So, as someone who plays WoW and thinks books are awesome, I take it upon myself to spread the word. I tell people about awesome books I’ve read, and why they’re awesome. Generally speaking it works out well, and I actually get tells from people asking me for more book recommendations. The other day, however, I encountered something that sent me into furious nerd rage. I was in a raid that had stalled out, (imagine 20 bored people between 18 and 35 sitting at the computers with nothing to do, chatting over on screen text and via headsets), and I was passing the time by talking about Tim’s Marla Mason series (gotta give a shout out to mah peeps!) which I’ve been reading and loving. People were interested, as they usually are, and then this total ass (who’d been an ass all night, but that’s another story) opened his mouth.

“Fantasy is boring,” he said. “It’s all stereotypical dragons and elves.”

Needless to say, I couldn’t let that slide. Someone was wrong on the internet. But, as I laid out all the dozens of amazing, interesting books that did not fit his blanket statement but couldn’t be classified as anything other than fantasy, I realized something I hadn’t really thought about before.

It is an amazing time to read fantasy (or spec fic, or scifi, everything really!). Gone are the days of fantasy novels being the sole purview of the nerd in the corner. Thanks to videogames and other popular media that openly embrace fantastical elements, fantasy is cool again (maybe for the first time?). But even better than mainstream acceptance of the genre are the amazing stories coming out of fantasy authors. I mean, we’ve got Neal Gaiman, Ellen Kushner, Sharon Shinn, Naomi Novik, Jeff VanderMeer, China Miéville, Sarah Monette. We’ve got Harry fricken Potter. We’ve got the whole New Weird movement, dark fantasy, urban fantasy, epic fantasy, we’ve got subgenres we can’t even categorize. I walk into a bookstore (or, more likely, cruise over to Amazon) and I am literally stunned in place by the amazing variety of fantasy I can read. Sure there’s stuff I don’t care for, but the point is that there is just so much awesome out there, so many amazing, interesting, unique, inventive books, it’s almost impossible not to find something that grabs you.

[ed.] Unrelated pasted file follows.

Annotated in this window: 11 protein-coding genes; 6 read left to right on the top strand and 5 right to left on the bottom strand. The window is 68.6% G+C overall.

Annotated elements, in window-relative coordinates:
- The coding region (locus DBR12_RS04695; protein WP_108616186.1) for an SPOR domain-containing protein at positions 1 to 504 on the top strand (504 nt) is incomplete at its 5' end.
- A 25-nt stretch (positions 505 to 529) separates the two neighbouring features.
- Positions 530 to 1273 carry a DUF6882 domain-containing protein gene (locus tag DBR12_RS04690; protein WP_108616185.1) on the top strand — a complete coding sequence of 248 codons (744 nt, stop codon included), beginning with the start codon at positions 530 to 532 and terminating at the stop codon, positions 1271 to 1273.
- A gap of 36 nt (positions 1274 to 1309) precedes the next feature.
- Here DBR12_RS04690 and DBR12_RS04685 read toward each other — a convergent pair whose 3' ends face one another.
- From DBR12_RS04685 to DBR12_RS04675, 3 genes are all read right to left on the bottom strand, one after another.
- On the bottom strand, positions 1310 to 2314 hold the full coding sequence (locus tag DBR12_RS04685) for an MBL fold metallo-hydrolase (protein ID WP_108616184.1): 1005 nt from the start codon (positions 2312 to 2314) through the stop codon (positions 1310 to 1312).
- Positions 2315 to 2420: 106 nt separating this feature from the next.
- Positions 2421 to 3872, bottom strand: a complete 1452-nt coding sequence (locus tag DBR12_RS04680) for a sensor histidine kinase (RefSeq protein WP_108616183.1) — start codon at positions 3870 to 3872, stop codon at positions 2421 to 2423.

In the end, I managed to convince the asshole to give Jeff Vandermeer’s Veniss Underground a try, since he said he liked Bioshock. I’ll probably never know if he read it, but it doesn’t really matter. The point is that somewhere in the wide world are 20 people who now know there are awesome things happening in the genre. The good word is spread a little further, and that’s good enough for me.

So, in the spirit of the post, what are you reading? Give me more books to be excited about!


The God Tangent

I’m a Battlestar Galactica fan. I like the original recipe version — hey, what’s wrong with cheese? — but I love the reimagined version. So as you might imagine, I and friends have spent the past few days reacting to BSG’s stunning series finale. In particular we’ve been reacting to the explanation of some of the show’s greatest mysteries as the biggest deus ex machina I’ve seen since Medea.

I’m not going to say more about BSG for fear of spoiling things for those who haven’t seen it. But I’ve been noodling something in the wake of those discussions, which is whether there’s a difference between fantasydom and SFdom on the subject of religion.
Continue reading ‘The God Tangent’